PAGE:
Photo by John Schreiber.
Photo by John Schreiber.

An ex-Transportation Security Administration screener accused of making threats directed at LAX terminals on the eve of the 12th anniversary of the Sept. 11 terror attacks should not have been forcibly medicated with an anti-psychotic drug, a federal appeals court ruled Wednesday.

A three-judge panel of the U.S. 9th Circuit Court of Appeals in Pasadena determined that Nna Alpha Onuoha’s medical treatment was not appropriate based on the dosage and administration of the drug.

The appellate panel reversed a lower court order authorizing the Bureau of Prisons to forcibly medicate the defendant to restore his competency to stand trial, and remanded the case back to a Los Angeles courtroom for further proceedings.

Onuoha, 32, faces up to 45 years in prison if convicted of three federal counts each of false information and hoaxes, and making telephonic threats.

In May 2014, after reviewing a doctor’s evaluation and hearing from the defendant, U.S. District Judge Beverly Reid O’Connell ruled that Onuoha was not competent to stand trial and ordered him sent to a mental hospital for treatment.

O’Connell determined that Onuoha was “presently suffering from a mental disorder” and could not assist in his own defense.

Earlier, Onuoha, a Nigerian-born naturalized U.S. citizen, had offered a rambling, incoherent statement to the court.

“God gave me a message and I delivered that message,” he said. “God is not a disease. I delivered a message to obey God and I was arrested. I shared the message with the world. I gave my testimony to the world.”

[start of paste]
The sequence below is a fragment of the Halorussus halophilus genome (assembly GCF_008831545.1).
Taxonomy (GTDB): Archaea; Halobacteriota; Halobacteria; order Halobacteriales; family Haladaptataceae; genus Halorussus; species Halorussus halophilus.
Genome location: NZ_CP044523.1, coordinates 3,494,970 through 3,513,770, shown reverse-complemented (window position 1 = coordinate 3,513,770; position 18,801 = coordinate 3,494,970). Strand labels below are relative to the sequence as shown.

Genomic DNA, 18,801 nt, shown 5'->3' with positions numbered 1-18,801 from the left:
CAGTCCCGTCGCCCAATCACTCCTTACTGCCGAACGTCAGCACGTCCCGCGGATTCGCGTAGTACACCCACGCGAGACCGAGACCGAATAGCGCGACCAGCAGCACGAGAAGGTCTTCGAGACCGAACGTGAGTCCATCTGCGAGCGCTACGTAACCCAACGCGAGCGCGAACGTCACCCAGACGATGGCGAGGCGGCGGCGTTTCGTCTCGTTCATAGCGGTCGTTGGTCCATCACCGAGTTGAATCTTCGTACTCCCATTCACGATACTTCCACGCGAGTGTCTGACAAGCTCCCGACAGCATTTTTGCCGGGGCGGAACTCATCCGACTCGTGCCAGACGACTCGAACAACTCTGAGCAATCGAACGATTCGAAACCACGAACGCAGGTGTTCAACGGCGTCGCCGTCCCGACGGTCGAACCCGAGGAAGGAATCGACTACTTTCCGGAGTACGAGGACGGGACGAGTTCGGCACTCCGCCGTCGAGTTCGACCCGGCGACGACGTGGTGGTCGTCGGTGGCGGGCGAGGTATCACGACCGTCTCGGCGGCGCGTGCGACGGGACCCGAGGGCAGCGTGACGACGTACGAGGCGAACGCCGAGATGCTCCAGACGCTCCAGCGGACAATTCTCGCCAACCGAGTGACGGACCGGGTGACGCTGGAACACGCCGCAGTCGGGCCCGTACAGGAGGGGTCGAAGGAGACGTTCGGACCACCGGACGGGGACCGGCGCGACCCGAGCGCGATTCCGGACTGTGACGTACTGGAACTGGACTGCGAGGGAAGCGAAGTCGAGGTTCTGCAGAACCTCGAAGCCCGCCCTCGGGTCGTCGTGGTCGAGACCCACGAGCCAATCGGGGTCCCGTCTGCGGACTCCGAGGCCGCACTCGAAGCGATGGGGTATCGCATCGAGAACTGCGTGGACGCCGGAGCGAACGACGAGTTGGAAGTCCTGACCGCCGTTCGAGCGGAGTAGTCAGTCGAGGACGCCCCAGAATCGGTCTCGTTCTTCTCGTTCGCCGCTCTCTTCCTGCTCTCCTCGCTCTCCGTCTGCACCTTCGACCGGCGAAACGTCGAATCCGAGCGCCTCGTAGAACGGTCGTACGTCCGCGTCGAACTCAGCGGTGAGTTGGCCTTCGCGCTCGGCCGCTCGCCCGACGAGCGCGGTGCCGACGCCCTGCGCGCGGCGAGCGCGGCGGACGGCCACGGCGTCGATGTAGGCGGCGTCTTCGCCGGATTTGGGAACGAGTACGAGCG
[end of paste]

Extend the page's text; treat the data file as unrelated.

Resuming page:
O’Connell ordered the defendant into treatment “forthwith.”

Assistant U.S. Attorney Melissa Mills said at a previous hearing that Onuoha “appeared to be living a perfectly normal life” until around the time the threats began.

Onuoha was arrested around midnight on Sept. 10, 2013, shortly after he resigned his TSA job at Los Angeles International Airport.

According to the indictment, Onuoha returned to LAX shortly after he resigned and left an eight-page letter addressed to a TSA manager, then placed threatening calls to airport officials, demanding the airport be evacuated.

In a call to a TSA checkpoint, Onuoha allegedly stated that the airport should be evacuated immediately, starting with Terminal 2, and that he would be watching to make sure his orders were followed.

At about the same time, Onuoha allegedly called LAX police dispatch and warned that the entire airport should be evacuated immediately, because he was going to “deliver a message to America and to the world.”

Prosecutors also allege that Onuoha — who had served in Kosovo with the National Guard — telephoned the TSA manager to whom he had addressed the eight-page letter and warned that “TSA was running out of time.”

At the time of his arrest, Onuoha was unemployed, homeless and $15,000 in debt, prosecutors said.

Onuoha had been forced to resign from his TSA job earlier in the day of his arrest, following a recent suspension for criticizing a 15-year-old girl’s wardrobe as too skimpy, according to the FBI.

The run-in with the teen made headlines when her father publicized it on his blog.

— Wire reports 

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